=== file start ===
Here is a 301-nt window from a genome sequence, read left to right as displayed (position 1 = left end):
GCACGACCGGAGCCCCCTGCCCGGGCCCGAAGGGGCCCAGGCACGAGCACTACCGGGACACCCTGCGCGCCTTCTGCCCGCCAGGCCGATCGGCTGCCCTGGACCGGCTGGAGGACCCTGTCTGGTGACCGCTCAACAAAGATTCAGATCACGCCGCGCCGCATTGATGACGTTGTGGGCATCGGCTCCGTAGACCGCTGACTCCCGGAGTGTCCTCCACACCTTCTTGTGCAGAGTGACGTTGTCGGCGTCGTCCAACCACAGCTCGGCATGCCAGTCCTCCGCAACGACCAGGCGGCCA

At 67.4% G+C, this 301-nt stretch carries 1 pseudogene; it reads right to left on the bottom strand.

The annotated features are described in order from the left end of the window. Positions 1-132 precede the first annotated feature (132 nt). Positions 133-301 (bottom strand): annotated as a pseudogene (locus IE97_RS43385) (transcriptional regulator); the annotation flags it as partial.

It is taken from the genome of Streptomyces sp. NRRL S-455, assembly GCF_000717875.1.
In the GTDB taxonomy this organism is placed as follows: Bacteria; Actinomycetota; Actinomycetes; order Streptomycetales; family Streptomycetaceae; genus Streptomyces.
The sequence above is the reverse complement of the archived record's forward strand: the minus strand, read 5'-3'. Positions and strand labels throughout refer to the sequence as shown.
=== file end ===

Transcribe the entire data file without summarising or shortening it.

Here is a 301-nt window from a genome sequence, read left to right as displayed (position 1 = left end):
GCACGACCGGAGCCCCCTGCCCGGGCCCGAAGGGGCCCAGGCACGAGCACTACCGGGACACCCTGCGCGCCTTCTGCCCGCCAGGCCGATCGGCTGCCCTGGACCGGCTGGAGGACCCTGTCTGGTGACCGCTCAACAAAGATTCAGATCACGCCGCGCCGCATTGATGACGTTGTGGGCATCGGCTCCGTAGACCGCTGACTCCCGGAGTGTCCTCCACACCTTCTTGTGCAGAGTGACGTTGTCGGCGTCGTCCAACCACAGCTCGGCATGCCAGTCCTCCGCAACGACCAGGCGGCCA

At 67.4% G+C, this 301-nt stretch carries 1 pseudogene; it reads right to left on the bottom strand.

The annotated features are described in order from the left end of the window. Positions 1-132 precede the first annotated feature (132 nt). Positions 133-301 (bottom strand): annotated as a pseudogene (locus IE97_RS43385) (transcriptional regulator); the annotation flags it as partial.

It is taken from the genome of Streptomyces sp. NRRL S-455, assembly GCF_000717875.1.
In the GTDB taxonomy this organism is placed as follows: Bacteria; Actinomycetota; Actinomycetes; order Streptomycetales; family Streptomycetaceae; genus Streptomyces.
The sequence above is the reverse complement of the archived record's forward strand: the minus strand, read 5'-3'. Positions and strand labels throughout refer to the sequence as shown.